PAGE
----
—By Joan Livingston, Taos News
I enjoyed this article in the summer 2015 edition of Discover Taos, published by Taos News, and asked Joan if BeyondTaos could reprint it to illustrate how far-reaching Taos’s influences are in the arts—literature as well as the visual arts. With her permission, here is a look at some of the world’s famous authors who spent time in Taos, starting with the star of them all, DH Lawrence. Thanks Joan.
–Janet Webb, BeyondTaos editor
D.H. LAWRENCE RANCH A LITERARY LANDMARK
For fans of the author D.H. Lawrence, a visit to his ranch in San Cristóbal is a must-do activity
D.H. and Frieda Lawrence first came to New Mexico in 1922 at the invitation of Mabel Dodge Luhan, a noted patron of the arts who settled in Taos. The Lawrences stayed three times for a total of 11 months. On the second, Luhan gifted them the ranch. In return they gave her the manuscript of “Sons and Lovers.”
The 160-acre property, also known as the Kiowa Ranch, has two modest cabins made of Ponderosa pine logs cut in the 1880s and adobe plaster. The Lawrences lived in one, and their friend, Lady Dorothy Brett, in the other
A chapel-like building serves as D.H. Lawrence’s memorial. The story goes Frieda mixed his ashes with concrete to create the altar inside. Frieda’s grave is located outside.
Then, there is the tall pine tree beneath which Lawrence wrote in long hand. Artist Georgia O’Keeffe immortalized the pine in her painting, “The Lawrence Tree.”
Lawrence wrote a short novel, “St. Mawr,” at the ranch, plus a biblical drama, “David” and parts of “The Plumed Serpent.”
Frieda, who died in 1955, gave the ranch to the University of New Mexico to be used “for educational, cultural and recreational purposes” and to serve as a memorial for her husband, who died in 1930.
The ranch was closed for several years. But thanks to the efforts of the Taos Community Foundation and the D.H. Lawrence Ranch Alliance, the ranch was reopened in 2014 after repairs were made to its historic buildings.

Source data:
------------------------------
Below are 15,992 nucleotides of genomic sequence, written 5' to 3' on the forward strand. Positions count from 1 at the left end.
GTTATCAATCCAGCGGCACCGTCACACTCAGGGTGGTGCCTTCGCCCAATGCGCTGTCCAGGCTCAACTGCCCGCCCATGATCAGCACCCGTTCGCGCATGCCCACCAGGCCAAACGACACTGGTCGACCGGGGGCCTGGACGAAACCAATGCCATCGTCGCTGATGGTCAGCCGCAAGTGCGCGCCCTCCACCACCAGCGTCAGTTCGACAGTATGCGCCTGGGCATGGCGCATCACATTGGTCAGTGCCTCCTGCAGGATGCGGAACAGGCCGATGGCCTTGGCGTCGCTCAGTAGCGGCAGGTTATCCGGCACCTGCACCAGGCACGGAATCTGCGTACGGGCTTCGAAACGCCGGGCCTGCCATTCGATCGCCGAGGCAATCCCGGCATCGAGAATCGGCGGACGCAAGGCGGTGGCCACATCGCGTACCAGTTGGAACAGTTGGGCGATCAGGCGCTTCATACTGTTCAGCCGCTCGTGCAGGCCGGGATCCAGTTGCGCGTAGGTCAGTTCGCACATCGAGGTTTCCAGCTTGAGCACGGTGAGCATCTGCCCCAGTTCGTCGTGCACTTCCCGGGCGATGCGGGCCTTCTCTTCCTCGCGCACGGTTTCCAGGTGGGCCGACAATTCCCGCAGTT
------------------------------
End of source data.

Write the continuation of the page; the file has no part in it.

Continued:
Recent visitors to the ranch include Joanna Terry, a descendant of Frieda who lives in England. She was welcomed at a reception, fittingly at the Mabel Dodge Luhan House in Taos.
Sharon Oard Warner, a University of New Mexico professor who is the university liaison for the ranch, said Terry’s visit was “a mark of the enthusiasm and love we all have for the ranch.”
The ranch was expected to open full-time in May. Visit dhlawrencetaos.org for a schedule and events.
To reach the ranch from Taos, take State Road 522 North toward San Cristóbal. Look for signs for San Cristóbal Road and the D.H. Lawrence Ranch. The last leg is 7 miles on a good dirt forest service road. Bear right at each branch until the end. Watch out for cows.
OTHER LATE, GREAT AUTHORS WITH A TAOS CONNECTION
PADRE ANTONIO JOSÉ MARTÍNEZ, was a priest, educator, publisher, rancher, farmer, community leader, and politician. He appears as a character in author Willa Cather’s “Death Comes for the Archbishop.”
SPUD JOHNSON was a poet and the editor of the Laughing Horse magazine and The Horse Fly, a one-page newspaper.
MABEL DODGE LUHAN was a grand dame of the arts, drawing many on this list to Los Gallos, her Taos home. She wrote several books including “Edge of Taos Desert: An Escape to Reality.”
ELIZABETH SHEPLEY SERGEANT was a World War I correspondent, author and biographer; she wrote about Taos Pueblo and New Mexico.
ROBINSON JEFFERS, a poet, visited in summers during the 1930s at Luhan’s invitation.
THOMAS WOLFE, a novelist whose works include “Look Homeward Angel,” arrived in 1935 at Luhan’s invitation but as the story goes, she refused to see him because he was too drunk.
THORTON WILDER, who won the Pulitzer for drama and literature, also visited Luhan.
WILLA CATHER, an author who won the Pulitzer Prize, was a frequent visitor to Los Gallos.
ALDOUS HUXLEY, another Luhan guest, wrote “Ends and Means” while in Taos.
MYRON BRINIG, a Taos resident, was a prolific novelist who wrote about the hardships of miners and labor activists in his native Montana.
VLADIMIR NABOKOV, the Russian author of “Lolita,” spent a disappointing summer in 1954 with his family in Taos.
FRANK WATERS, who lived in Arroyo Seco, wrote novels and historical works about the Southwest such as “Book of the Hopi” and “The Man Who Killed the Deer.”
EDWARD ABBEY, author, environmentalist and political anarchist, wrote “Desert Solitaire” and “The Monkey Wrench Gang.” While in Taos, he worked as a newspaper reporter and bartender.
JUDSON CREWS was a poet, bookseller, editor and small-press publisher who published the works of fellow poets.
JAMES DOSS, a mystery writer, was known for his many novels about the fictional Ute detective/rancher Charlie Moon.
TONY HILLERMAN was an author of detective novels and non-fiction. A former editor of The Santa Fe New Mexican, he captured Taos with his short story “The Great Taos Bank Robbery.
Learn about literature in Taos now, at SOMOS, The Literary Society of Taos
A related BeyondTaos blog post about the reopening of the DH Lawrence Ranch, July 2014.
Have you seen the DH Lawrence paintings at Hotel la Fonda de Taos on Taos Plaza? Here’s a glimpse.